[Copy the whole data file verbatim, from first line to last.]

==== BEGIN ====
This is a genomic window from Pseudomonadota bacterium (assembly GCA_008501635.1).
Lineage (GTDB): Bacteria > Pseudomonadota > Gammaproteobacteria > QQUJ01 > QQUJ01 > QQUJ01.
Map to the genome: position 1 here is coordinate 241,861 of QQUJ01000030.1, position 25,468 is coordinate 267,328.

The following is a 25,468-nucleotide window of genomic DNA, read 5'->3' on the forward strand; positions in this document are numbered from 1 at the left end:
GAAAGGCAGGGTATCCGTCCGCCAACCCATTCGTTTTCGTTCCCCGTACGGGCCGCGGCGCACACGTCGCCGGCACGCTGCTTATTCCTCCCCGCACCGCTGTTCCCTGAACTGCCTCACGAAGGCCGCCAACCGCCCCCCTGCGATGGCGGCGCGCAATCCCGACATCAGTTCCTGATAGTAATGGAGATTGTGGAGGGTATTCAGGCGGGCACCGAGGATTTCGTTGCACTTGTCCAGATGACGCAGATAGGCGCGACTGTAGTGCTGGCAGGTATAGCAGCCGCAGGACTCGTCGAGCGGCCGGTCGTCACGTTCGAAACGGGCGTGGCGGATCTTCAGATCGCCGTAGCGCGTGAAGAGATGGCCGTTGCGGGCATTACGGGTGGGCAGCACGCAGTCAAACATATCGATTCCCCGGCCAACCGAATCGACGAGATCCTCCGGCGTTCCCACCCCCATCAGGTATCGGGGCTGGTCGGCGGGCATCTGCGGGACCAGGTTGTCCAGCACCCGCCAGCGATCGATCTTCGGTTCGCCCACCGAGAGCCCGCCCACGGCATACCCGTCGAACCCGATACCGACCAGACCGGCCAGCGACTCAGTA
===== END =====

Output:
This is a genomic window from Pseudomonadota bacterium (assembly GCA_008501635.1).
Lineage (GTDB): Bacteria > Pseudomonadota > Gammaproteobacteria > QQUJ01 > QQUJ01 > QQUJ01.
Map to the genome: position 1 here is coordinate 241,861 of QQUJ01000030.1, position 25,468 is coordinate 267,328.

The following is a 25,468-nucleotide window of genomic DNA, read 5'->3' on the forward strand; positions in this document are numbered from 1 at the left end:
GAAAGGCAGGGTATCCGTCCGCCAACCCATTCGTTTTCGTTCCCCGTACGGGCCGCGGCGCACACGTCGCCGGCACGCTGCTTATTCCTCCCCGCACCGCTGTTCCCTGAACTGCCTCACGAAGGCCGCCAACCGCCCCCCTGCGATGGCGGCGCGCAATCCCGACATCAGTTCCTGATAGTAATGGAGATTGTGGAGGGTATTCAGGCGGGCACCGAGGATTTCGTTGCACTTGTCCAGATGACGCAGATAGGCGCGACTGTAGTGCTGGCAGGTATAGCAGCCGCAGGACTCGTCGAGCGGCCGGTCGTCACGTTCGAAACGGGCGTGGCGGATCTTCAGATCGCCGTAGCGCGTGAAGAGATGGCCGTTGCGGGCATTACGGGTGGGCAGCACGCAGTCAAACATATCGATTCCCCGGCCAACCGAATCGACGAGATCCTCCGGCGTTCCCACCCCCATCAGGTATCGGGGCTGGTCGGCGGGCATCTGCGGGACCAGGTTGTCCAGCACCCGCCAGCGATCGATCTTCGGTTCGCCCACCGAGAGCCCGCCCACGGCATACCCGTCGAACCCGATACCGACCAGACCGGCCAGCGACTCAGTA